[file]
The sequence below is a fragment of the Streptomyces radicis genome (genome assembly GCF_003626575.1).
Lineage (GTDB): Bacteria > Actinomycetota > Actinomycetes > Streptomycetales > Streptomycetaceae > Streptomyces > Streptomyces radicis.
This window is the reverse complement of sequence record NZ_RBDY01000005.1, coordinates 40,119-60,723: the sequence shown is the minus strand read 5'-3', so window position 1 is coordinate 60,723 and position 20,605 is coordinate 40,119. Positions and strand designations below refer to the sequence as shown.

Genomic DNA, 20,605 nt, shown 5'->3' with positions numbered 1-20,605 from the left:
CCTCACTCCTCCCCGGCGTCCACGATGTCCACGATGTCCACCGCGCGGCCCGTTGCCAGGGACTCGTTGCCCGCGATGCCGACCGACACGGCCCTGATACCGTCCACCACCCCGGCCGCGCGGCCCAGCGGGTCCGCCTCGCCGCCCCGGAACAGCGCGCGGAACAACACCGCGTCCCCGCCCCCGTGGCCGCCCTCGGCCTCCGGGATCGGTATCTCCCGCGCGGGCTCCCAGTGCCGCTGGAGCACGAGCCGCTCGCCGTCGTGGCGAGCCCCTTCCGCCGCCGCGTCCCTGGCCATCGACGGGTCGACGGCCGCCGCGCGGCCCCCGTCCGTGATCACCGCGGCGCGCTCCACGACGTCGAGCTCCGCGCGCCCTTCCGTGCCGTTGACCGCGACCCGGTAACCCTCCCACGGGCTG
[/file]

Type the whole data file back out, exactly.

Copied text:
The sequence below is a fragment of the Streptomyces radicis genome (genome assembly GCF_003626575.1).
Lineage (GTDB): Bacteria > Actinomycetota > Actinomycetes > Streptomycetales > Streptomycetaceae > Streptomyces > Streptomyces radicis.
This window is the reverse complement of sequence record NZ_RBDY01000005.1, coordinates 40,119-60,723: the sequence shown is the minus strand read 5'-3', so window position 1 is coordinate 60,723 and position 20,605 is coordinate 40,119. Positions and strand designations below refer to the sequence as shown.

Genomic DNA, 20,605 nt, shown 5'->3' with positions numbered 1-20,605 from the left:
CCTCACTCCTCCCCGGCGTCCACGATGTCCACGATGTCCACCGCGCGGCCCGTTGCCAGGGACTCGTTGCCCGCGATGCCGACCGACACGGCCCTGATACCGTCCACCACCCCGGCCGCGCGGCCCAGCGGGTCCGCCTCGCCGCCCCGGAACAGCGCGCGGAACAACACCGCGTCCCCGCCCCCGTGGCCGCCCTCGGCCTCCGGGATCGGTATCTCCCGCGCGGGCTCCCAGTGCCGCTGGAGCACGAGCCGCTCGCCGTCGTGGCGAGCCCCTTCCGCCGCCGCGTCCCTGGCCATCGACGGGTCGACGGCCGCCGCGCGGCCCCCGTCCGTGATCACCGCGGCGCGCTCCACGACGTCGAGCTCCGCGCGCCCTTCCGTGCCGTTGACCGCGACCCGGTAACCCTCCCACGGGCTG